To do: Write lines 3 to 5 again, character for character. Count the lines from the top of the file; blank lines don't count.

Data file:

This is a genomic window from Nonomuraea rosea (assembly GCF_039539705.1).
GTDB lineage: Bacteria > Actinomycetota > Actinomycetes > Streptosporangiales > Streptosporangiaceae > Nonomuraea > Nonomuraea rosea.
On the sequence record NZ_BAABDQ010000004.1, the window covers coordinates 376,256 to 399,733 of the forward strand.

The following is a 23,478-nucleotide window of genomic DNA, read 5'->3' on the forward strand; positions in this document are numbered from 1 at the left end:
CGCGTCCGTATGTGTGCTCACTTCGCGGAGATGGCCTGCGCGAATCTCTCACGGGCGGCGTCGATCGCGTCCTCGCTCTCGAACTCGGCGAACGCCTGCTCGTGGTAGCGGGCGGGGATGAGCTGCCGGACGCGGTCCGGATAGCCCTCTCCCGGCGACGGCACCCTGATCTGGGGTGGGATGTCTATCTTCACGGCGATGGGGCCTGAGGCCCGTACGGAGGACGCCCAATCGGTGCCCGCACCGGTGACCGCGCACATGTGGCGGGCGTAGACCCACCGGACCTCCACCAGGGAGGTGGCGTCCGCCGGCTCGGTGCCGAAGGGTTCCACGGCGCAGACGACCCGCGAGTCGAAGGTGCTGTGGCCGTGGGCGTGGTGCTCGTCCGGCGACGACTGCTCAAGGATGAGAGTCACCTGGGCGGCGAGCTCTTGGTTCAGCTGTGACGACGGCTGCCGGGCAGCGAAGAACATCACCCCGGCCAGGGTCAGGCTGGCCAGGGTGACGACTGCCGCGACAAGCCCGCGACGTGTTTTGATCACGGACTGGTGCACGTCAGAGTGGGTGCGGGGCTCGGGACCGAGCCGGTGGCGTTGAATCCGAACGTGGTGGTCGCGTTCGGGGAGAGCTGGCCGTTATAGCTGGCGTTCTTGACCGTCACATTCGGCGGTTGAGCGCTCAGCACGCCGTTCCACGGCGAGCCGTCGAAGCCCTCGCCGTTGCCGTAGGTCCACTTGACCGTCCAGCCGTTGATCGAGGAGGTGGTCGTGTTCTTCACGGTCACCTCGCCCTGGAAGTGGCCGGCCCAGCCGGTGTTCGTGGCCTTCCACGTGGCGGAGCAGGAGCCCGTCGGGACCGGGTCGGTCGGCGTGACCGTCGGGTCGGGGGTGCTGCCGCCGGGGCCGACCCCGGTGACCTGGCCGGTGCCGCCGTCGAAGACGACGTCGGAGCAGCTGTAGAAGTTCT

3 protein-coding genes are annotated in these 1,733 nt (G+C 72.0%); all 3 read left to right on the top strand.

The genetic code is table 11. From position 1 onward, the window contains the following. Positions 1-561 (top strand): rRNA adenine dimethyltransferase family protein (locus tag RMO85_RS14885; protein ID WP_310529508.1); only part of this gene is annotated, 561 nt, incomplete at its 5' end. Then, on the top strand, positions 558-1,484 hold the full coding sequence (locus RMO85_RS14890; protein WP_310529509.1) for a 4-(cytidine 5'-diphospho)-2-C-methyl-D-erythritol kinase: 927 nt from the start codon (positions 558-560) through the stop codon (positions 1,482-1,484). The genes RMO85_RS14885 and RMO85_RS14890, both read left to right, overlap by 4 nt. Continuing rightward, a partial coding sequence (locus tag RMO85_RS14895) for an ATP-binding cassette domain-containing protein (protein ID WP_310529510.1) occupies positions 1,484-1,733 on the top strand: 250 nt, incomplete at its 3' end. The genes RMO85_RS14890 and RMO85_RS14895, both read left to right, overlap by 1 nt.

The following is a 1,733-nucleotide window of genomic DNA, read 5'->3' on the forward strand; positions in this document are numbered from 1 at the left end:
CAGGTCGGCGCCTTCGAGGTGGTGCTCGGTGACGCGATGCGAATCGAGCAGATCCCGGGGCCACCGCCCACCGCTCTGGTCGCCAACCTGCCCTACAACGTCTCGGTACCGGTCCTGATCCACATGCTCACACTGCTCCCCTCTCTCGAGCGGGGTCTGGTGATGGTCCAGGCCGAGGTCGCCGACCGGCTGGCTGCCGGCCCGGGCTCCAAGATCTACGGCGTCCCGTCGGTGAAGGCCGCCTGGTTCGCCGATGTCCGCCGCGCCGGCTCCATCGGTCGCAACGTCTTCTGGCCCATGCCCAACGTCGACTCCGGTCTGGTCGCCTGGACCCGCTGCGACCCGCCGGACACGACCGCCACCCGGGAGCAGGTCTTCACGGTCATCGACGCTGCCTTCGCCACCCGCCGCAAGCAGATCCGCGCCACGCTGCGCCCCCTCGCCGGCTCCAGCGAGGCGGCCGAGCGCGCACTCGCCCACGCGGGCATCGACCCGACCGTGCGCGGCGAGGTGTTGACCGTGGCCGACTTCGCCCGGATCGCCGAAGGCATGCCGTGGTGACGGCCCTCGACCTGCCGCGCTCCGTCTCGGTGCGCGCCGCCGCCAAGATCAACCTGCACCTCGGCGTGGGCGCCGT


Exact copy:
On the sequence record NZ_BAABDQ010000004.1, the window covers coordinates 376,256 to 399,733 of the forward strand.

The following is a 23,478-nucleotide window of genomic DNA, read 5'->3' on the forward strand; positions in this document are numbered from 1 at the left end:
CGCGTCCGTATGTGTGCTCACTTCGCGGAGATGGCCTGCGCGAATCTCTCACGGGCGGCGTCGATCGCGTCCTCGCTCTCGAACTCGGCGAACGCCTGCTCGTGGTAGCGGGCGGGGATGAGCTGCCGGACGCGGTCCGGATAGCCCTCTCCCGGCGACGGCACCCTGATCTGGGGTGGGATGTCTATCTTCACGGCGATGGGGCCTGAGGCCCGTACGGAGGACGCCCAATCGGTGCCCGCACCGGTGACCGCGCACATGTGGCGGGCGTAGACCCACCGGACCTCCACCAGGGAGGTGGCGTCCGCCGGCTCGGTGCCGAAGGGTTCCACGGCGCAGACGACCCGCGAGTCGAAGGTGCTGTGGCCGTGGGCGTGGTGCTCGTCCGGCGACGACTGCTCAAGGATGAGAGTCACCTGGGCGGCGAGCTCTTGGTTCAGCTGTGACGACGGCTGCCGGGCAGCGAAGAACATCACCCCGGCCAGGGTCAGGCTGGCCAGGGTGACGACTGCCGCGACAAGCCCGCGACGTGTTTTGATCACGGACTGGTGCACGTCAGAGTGGGTGCGGGGCTCGGGACCGAGCCGGTGGCGTTGAATCCGAACGTGGTGGTCGCGTTCGGGGAGAGCTGGCCGTTATAGCTGGCGTTCTTGACCGTCACATTCGGCGGTTGAGCGCTCAGCACGCCGTTCCACGGCGAGCCGTCGAAGCCCTCGCCGTTGCCGTAGGTCCACTTGACCGTCCAGCCGTTGATCGAGGAGGTGGTCGTGTTCTTCACGGTCACCTCGCCCTGGAAGTGGCCGGCCCAGCCGGTGTTCGTGGCCTTCCACGTGGCGGAGCAGGAGCCCGTCGGGACCGGGTCGGTCGGCGTGACCGTCGGGTCGGGGGTGCTGCCGCCGGGGCCGACCCCGGTGACCTGGCCGGTGCCGCCGTCGAAGACGACGTCGGAGCAGCTGTAGAAGTTCT